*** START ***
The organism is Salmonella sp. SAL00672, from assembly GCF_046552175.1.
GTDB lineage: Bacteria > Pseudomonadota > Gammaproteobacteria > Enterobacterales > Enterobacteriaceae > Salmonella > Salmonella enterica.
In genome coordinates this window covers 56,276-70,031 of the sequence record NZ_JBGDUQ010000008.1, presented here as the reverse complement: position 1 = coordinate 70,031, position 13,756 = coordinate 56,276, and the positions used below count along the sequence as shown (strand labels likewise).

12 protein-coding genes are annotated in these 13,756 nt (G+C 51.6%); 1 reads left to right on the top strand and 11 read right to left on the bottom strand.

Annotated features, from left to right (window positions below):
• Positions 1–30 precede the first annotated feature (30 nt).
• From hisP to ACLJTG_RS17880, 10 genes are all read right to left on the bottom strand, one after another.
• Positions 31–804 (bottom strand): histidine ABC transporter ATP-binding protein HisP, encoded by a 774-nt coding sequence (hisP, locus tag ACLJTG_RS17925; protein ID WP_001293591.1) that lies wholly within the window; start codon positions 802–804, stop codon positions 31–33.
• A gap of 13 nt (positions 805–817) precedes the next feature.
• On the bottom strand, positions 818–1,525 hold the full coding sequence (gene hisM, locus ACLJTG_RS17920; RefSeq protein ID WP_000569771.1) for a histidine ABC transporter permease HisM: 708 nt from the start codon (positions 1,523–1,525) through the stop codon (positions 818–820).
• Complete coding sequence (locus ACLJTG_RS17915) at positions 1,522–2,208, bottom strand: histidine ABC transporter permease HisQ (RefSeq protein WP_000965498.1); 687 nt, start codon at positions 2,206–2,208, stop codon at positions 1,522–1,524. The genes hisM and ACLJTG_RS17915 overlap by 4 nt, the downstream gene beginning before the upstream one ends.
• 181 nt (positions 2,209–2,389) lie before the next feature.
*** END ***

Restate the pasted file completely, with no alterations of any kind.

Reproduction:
The organism is Salmonella sp. SAL00672, from assembly GCF_046552175.1.
GTDB lineage: Bacteria > Pseudomonadota > Gammaproteobacteria > Enterobacterales > Enterobacteriaceae > Salmonella > Salmonella enterica.
In genome coordinates this window covers 56,276-70,031 of the sequence record NZ_JBGDUQ010000008.1, presented here as the reverse complement: position 1 = coordinate 70,031, position 13,756 = coordinate 56,276, and the positions used below count along the sequence as shown (strand labels likewise).

12 protein-coding genes are annotated in these 13,756 nt (G+C 51.6%); 1 reads left to right on the top strand and 11 read right to left on the bottom strand.

Annotated features, from left to right (window positions below):
• Positions 1–30 precede the first annotated feature (30 nt).
• From hisP to ACLJTG_RS17880, 10 genes are all read right to left on the bottom strand, one after another.
• Positions 31–804 (bottom strand): histidine ABC transporter ATP-binding protein HisP, encoded by a 774-nt coding sequence (hisP, locus tag ACLJTG_RS17925; protein ID WP_001293591.1) that lies wholly within the window; start codon positions 802–804, stop codon positions 31–33.
• A gap of 13 nt (positions 805–817) precedes the next feature.
• On the bottom strand, positions 818–1,525 hold the full coding sequence (gene hisM, locus ACLJTG_RS17920; RefSeq protein ID WP_000569771.1) for a histidine ABC transporter permease HisM: 708 nt from the start codon (positions 1,523–1,525) through the stop codon (positions 818–820).
• Complete coding sequence (locus ACLJTG_RS17915) at positions 1,522–2,208, bottom strand: histidine ABC transporter permease HisQ (RefSeq protein WP_000965498.1); 687 nt, start codon at positions 2,206–2,208, stop codon at positions 1,522–1,524. The genes hisM and ACLJTG_RS17915 overlap by 4 nt, the downstream gene beginning before the upstream one ends.
• 181 nt (positions 2,209–2,389) lie before the next feature.